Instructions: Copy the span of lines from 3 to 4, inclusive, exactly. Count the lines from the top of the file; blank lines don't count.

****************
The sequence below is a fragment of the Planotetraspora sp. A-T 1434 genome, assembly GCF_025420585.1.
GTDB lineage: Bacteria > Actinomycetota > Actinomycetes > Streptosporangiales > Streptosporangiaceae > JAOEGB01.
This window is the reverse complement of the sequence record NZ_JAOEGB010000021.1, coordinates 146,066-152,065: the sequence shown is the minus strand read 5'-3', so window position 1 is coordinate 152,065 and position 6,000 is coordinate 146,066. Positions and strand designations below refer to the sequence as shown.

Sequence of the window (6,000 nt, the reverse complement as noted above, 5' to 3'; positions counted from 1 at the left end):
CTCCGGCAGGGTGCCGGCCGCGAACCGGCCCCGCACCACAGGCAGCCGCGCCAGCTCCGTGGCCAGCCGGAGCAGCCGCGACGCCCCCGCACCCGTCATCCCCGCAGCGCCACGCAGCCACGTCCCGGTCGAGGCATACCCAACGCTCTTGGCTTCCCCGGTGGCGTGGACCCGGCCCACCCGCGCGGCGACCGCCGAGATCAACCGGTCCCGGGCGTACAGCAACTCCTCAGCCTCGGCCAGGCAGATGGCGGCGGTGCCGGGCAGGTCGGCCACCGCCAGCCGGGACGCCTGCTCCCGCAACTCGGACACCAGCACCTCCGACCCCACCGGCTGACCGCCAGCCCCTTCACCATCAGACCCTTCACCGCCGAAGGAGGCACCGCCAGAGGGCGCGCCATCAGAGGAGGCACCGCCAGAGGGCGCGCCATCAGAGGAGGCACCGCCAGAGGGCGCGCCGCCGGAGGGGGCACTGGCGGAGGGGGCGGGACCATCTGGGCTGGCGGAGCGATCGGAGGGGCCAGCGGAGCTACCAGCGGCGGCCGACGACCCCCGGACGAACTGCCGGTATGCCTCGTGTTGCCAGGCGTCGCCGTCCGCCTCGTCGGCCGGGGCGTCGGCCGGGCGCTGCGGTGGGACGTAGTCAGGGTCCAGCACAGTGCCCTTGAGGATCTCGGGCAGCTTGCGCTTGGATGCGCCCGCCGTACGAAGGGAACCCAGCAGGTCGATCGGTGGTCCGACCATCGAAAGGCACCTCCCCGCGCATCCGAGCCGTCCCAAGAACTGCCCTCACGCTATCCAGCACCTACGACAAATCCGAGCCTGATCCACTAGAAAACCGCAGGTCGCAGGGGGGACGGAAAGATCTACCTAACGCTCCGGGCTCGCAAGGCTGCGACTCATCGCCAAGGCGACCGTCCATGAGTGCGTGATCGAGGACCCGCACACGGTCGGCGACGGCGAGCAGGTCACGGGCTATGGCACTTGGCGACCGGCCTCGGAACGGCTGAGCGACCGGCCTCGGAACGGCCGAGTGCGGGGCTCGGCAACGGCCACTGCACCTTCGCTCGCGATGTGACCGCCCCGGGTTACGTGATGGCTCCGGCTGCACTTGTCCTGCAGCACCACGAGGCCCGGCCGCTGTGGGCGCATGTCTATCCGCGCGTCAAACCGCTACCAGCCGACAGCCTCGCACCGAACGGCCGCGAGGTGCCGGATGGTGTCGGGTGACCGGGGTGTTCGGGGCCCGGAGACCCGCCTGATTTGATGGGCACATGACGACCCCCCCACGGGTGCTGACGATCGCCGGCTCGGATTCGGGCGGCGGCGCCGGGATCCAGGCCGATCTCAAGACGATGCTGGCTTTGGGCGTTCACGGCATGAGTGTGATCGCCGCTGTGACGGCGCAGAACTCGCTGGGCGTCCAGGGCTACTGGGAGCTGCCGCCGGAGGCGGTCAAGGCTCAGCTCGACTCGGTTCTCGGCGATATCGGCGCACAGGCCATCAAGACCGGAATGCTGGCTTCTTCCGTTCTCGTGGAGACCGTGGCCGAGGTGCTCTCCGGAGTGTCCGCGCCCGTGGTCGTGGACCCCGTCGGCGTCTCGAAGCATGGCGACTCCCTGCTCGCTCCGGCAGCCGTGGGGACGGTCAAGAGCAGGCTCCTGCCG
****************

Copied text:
This window is the reverse complement of the sequence record NZ_JAOEGB010000021.1, coordinates 146,066-152,065: the sequence shown is the minus strand read 5'-3', so window position 1 is coordinate 152,065 and position 6,000 is coordinate 146,066. Positions and strand designations below refer to the sequence as shown.

Sequence of the window (6,000 nt, the reverse complement as noted above, 5' to 3'; positions counted from 1 at the left end):